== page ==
Early October, my cousin and I went to Cebu for some personal matters and we decided since we’re already there, we may as well visit some touristy spots. 3-4 hours from Cebu City is Oslob, famous for whaleshark watching. A friend of mind warned me about it, specifically she sent me this link and I was reading it on the bus ride. I wanted to see myself, still.
We arrived very early so we waited for the first “batch” of tours at around six in the morning, they said it was perfect cause it’s the feeding time for the whale sharks (seems like humans fixed a “breakfast” schedule for these beautiful creatures). Before you get on a boat, you’re asked to attend to the discussion of guidelines. Which seems like it’s only done for compliance but no one truly pays attention to it. Tourists are also asked to wash off first if they’ve already applied sunscreen as it will be harmful for the whale sharks. We were also reminded to have at least 4M distance from the creature, we’ll be guided by the sea wardens along the tour.
We were also asked to wear life vests which we were reminded not to remove them during the trip. One boat has 2 (?) wardens and 8 tourists. As soon as we got to deep waters, another banca would roam around to feed the whale sharks. Then the sea wardens would ask if you’re a good swimmer, cause if you are, you can ditch the life vest and swim and snorkel with the whale sharks.
As soon as we were interacting with the whale sharks, I wasn’t feeling too good about it. Yes, I loved seeing them, yes, I loved getting to swim with them, yes, I was truly excited seeing how majestic they were — but at the back of my head, I felt bad for these beautiful creatures. I felt like they were exploited. YES, EXPLOITED. A sh*tton of violations can be observed, not just by tourists but by the “SEA WARDENS” themselves.
I’d freak out every so often I realize how close they were to us.
I left the GoPro so the bankeros can take photos of us, and here are some of the shots taken BY THE SEA WARDENS.
At the end of what felt like one of the longest 30minutes of my life, yes I was happy I got to see the whale sharks, but the experience itself broke my heart. The whale sharks seemed like domesticated animals with feeding schedules, nudging the boats to be fed some more, and when I was on the boat, I tried checking out the whale sharks, I saw the scratches around their mouth the article was talking about.
Everything felt unnatural. It wasn’t as exhilarating like when I saw the dolphins in Mati, minding their own business, free in the wild, and even swimming away from boats — like how it should be, like how it normally should be. These beautiful creatures were begging for food. Some articles talked about how the whale shark got lazy, I don’t think so, they got exploited.
Would I recommend going to Oslob for whale shark watching? I don’t think so. I don’t think I can encourage this kind of tourism. Seems like humans are trying to outsmart these creatures for their own benefit. Oslob has a lot to offer, but this I feel like is too much.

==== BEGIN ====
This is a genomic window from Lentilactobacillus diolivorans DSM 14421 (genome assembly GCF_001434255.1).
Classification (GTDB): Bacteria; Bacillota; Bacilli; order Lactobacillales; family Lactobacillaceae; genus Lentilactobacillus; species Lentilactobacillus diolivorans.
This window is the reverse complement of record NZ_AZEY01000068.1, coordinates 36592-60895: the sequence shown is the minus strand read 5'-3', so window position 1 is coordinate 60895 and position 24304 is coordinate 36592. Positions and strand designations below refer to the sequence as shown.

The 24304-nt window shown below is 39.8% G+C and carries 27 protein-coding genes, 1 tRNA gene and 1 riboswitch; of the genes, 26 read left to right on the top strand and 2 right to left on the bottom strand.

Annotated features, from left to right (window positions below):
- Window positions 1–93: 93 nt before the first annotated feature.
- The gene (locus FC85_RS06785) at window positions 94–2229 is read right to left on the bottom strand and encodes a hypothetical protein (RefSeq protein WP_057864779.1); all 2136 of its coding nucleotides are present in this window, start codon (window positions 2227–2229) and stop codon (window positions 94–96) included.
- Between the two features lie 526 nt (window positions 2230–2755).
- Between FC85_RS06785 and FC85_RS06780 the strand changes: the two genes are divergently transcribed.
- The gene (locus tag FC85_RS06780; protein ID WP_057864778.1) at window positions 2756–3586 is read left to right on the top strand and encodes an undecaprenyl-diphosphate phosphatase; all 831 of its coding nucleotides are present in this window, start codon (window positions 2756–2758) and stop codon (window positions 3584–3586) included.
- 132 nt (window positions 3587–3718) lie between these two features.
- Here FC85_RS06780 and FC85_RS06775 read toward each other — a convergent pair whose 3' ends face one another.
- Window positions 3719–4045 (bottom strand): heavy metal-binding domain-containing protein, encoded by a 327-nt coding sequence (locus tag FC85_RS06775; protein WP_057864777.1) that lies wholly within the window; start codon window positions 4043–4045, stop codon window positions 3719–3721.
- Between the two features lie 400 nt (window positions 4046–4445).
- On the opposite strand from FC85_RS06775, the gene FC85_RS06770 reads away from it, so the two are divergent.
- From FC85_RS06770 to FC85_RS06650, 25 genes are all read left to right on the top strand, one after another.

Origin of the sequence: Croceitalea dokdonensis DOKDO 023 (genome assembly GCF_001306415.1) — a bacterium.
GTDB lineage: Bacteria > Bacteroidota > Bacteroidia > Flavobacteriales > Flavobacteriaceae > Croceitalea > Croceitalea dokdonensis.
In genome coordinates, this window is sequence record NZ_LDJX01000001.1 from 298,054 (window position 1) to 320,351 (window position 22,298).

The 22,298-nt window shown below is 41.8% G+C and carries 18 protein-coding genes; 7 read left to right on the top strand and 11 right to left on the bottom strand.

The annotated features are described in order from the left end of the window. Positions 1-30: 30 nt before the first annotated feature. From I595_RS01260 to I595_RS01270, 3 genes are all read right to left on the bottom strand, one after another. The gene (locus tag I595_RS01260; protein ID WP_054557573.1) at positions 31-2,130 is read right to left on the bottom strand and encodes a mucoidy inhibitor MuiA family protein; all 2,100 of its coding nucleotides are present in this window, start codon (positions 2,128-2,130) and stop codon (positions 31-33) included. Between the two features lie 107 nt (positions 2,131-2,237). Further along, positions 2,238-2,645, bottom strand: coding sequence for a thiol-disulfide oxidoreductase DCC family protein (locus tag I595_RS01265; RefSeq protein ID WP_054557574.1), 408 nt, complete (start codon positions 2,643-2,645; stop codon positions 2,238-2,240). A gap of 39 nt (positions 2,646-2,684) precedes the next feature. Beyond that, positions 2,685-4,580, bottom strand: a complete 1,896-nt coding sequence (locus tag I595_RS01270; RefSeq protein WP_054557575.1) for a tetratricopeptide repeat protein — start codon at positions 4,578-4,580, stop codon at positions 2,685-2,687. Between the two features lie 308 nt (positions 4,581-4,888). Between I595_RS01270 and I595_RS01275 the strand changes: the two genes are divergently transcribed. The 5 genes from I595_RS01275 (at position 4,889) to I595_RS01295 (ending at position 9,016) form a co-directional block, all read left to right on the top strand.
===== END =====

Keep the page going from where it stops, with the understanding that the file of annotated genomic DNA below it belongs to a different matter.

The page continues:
I asked John if we could go to the beach after not traveling for almost two months. I wanted a relaxing weekend, just lounging at the beach and chilling. It was almost the weekend and we have yet to plan our trip. We had a couple of places in mind but nothing was set. I asked, “Puerto Galera?”, John agreed. Friday came and we found out that our officemates were going there too, not knowing anything about Galera, we decided to tag along.
Bus from Kamuning to Batangas Port. Boat ride to the island. But no, since it’s summer, we failed to consider that. We waited two hours in the bus station, the trip itself only took two and a half hours, booked a boat trip for the 3:30 trip, boarded the boat at 5. I was trying my really best not get pissed off at how everything was not going well and how we wasted one day just to get to the destination.
We arrived in Galera 45 minutes past six, we were ‘welcomed’ by these locals who were charging for environmental fee. Took a tryc cause we wanted to avoid all the people and went to the first room our officemate booked, he said that it wasn’t the room he paid for, but decided to take it anyway since it’s just for one night and everyone’s just too exhausted. Had dinner by the beach, along with seven hundred million tourists (JK), dinner was a tad expensive, but the entertainment was great. The following day, Sunday we decided to go island hopping. The price was sort of reasonable, but then you have to board a smaller boat to get to the corals – which they charged us separately. If you’re a broke traveler like us, Galera isn’t a place for you, or we have just not explored that option. I saw a turtle while snorkeling and that I think was the highlight of my trip, hahaha!
All in all, I had fun. It was far from what I wanted that weekend but Puerto Galera didn’t offer that. Maybe because we stayed in White Beach where it’s the tourist capital. Puerto Galera was beautiful, but the flock of people just makes me feel like it isn’t worth it. Maybe it’s just me. And maybe it’s too soon for me to tell. To be honest, I don’t hate Puerto Galera, I mean, if given another chance and a better situation, I would definitely go back. Maybe when it’s off season or something.
Note: Bring cash since the island only has two ATMs. Puerto Galera truly is a tourist destination, almost all activities will cost you. Prices for food / water has tourist prices, be prepared.
Hi there! So we just got back from our week long surf trip/vacation in Baler, Aurora. We usually do this every year for my birthday, last year we went to Ilocos Norte where we stayed at my friend Markee’s place (Currimao) and in Kapuluan Vista Resort (Blue Lagoon, Pagudpud) you can read about it more here.
Everybody likes the summer… right? Well I used to love it when I was younger. Two and a half months of sleeping late, road trips with friends, visiting relatives with the family, fun under the sun and no classes! Now that I am working and started to surf, my perspective of the summer season shifted from fun under the sun,into bummed under the sun. There I said it! *evil laugh here* For those who are not familiar with the surf season here in the Philippines, summer time is usually the time of the year where the waves lay flat and rest for a bit .
This is true in most of the surf spots in Luzon (Zambales, Baler and LU) and it drives me insane! Not to mention the hordes of people you get to share the beach with and the exponentially high chances of hitting a random swimmer while you get to enjoy that